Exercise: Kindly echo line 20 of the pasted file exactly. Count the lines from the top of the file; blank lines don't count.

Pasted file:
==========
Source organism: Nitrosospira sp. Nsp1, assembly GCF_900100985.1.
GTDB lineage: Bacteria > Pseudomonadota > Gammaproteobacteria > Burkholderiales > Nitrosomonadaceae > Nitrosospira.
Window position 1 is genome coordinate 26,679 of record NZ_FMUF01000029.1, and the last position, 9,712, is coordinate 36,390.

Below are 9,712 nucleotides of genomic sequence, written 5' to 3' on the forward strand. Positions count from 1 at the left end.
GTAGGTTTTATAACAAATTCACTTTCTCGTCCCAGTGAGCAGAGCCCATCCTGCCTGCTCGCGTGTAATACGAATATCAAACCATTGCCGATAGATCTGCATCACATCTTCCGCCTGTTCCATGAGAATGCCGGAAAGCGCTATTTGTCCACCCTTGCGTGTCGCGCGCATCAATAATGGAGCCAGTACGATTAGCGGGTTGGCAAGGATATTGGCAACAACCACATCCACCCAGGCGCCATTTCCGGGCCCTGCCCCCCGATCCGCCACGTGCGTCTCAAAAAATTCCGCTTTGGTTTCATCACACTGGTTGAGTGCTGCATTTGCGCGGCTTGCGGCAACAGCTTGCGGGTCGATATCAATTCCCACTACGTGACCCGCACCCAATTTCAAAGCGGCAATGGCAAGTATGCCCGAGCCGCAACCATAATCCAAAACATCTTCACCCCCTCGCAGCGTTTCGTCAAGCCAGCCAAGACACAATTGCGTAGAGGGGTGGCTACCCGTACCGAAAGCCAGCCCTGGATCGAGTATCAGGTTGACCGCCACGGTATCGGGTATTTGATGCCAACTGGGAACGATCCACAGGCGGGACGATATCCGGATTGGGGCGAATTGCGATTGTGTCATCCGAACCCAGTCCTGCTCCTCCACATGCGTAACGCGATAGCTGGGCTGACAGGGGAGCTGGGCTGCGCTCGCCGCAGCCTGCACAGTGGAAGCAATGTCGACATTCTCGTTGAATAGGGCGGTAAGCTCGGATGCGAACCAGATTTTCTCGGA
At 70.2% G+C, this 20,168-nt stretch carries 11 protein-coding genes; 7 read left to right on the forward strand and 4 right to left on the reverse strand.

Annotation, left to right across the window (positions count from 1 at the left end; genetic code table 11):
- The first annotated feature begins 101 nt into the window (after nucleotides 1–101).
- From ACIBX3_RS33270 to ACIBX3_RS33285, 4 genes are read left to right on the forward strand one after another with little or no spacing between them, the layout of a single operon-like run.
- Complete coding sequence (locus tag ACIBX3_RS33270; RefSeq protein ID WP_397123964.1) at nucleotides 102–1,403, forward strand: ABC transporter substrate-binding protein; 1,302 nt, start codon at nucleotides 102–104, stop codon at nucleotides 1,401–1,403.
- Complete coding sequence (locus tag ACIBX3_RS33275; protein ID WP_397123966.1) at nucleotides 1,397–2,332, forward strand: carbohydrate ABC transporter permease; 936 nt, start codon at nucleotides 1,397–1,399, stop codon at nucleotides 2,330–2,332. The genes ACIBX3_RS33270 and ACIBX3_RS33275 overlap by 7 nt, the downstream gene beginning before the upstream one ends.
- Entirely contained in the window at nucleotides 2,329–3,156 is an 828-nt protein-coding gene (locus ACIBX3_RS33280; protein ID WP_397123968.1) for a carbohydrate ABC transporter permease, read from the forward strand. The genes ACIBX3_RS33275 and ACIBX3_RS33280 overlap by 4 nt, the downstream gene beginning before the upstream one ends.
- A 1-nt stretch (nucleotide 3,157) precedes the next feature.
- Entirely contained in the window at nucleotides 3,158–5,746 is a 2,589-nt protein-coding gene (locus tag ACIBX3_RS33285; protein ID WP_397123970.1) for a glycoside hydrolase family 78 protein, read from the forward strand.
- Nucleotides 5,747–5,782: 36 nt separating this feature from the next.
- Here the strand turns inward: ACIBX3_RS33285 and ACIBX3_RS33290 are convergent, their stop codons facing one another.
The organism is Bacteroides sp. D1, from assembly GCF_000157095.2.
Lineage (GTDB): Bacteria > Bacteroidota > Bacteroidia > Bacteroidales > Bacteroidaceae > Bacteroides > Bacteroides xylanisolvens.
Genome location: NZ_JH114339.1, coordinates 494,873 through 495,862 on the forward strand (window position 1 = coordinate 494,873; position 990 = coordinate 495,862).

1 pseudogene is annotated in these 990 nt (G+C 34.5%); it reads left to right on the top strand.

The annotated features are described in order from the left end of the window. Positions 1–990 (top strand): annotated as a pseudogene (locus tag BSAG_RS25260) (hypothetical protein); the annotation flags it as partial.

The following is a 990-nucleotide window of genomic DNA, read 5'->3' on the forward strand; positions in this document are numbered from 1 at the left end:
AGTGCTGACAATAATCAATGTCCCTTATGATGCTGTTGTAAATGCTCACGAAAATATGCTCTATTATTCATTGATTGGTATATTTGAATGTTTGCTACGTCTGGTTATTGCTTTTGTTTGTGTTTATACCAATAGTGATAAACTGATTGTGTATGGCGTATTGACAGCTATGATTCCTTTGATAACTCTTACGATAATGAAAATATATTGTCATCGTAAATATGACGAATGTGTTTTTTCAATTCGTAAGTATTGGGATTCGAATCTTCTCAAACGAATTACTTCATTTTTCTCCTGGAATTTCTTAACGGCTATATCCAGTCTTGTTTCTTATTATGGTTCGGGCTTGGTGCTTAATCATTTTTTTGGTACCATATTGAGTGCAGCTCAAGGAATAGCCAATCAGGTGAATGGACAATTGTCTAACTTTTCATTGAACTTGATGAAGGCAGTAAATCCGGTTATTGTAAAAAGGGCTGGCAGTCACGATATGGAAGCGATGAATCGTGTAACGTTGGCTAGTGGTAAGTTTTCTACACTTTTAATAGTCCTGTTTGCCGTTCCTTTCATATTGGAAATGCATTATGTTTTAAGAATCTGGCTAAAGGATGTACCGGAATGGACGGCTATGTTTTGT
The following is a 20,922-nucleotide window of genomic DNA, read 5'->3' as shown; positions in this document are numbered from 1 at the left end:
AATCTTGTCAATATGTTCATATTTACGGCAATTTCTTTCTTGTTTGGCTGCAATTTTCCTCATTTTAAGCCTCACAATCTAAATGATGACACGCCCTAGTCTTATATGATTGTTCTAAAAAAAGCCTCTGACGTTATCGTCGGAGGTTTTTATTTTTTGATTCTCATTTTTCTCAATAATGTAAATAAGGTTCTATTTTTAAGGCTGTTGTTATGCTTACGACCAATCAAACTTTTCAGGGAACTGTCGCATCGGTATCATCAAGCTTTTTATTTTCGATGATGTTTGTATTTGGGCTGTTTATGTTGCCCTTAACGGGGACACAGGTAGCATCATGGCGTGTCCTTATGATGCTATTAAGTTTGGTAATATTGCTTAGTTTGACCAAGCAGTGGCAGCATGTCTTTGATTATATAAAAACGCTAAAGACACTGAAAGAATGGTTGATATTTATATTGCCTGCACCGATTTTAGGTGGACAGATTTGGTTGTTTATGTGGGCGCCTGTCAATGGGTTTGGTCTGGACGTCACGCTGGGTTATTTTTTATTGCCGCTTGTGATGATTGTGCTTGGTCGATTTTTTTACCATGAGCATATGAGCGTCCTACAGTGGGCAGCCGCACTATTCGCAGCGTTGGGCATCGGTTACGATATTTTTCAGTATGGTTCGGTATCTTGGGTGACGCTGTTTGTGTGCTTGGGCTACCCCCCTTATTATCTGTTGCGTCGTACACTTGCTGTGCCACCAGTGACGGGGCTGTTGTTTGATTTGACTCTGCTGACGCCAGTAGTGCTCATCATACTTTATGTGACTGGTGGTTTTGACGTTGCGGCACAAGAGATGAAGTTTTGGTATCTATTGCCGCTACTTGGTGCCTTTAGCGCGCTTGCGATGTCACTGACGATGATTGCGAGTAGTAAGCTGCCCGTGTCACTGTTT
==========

1 pseudogene is annotated in these 990 nt (G+C 34.5%); it reads left to right on the top strand.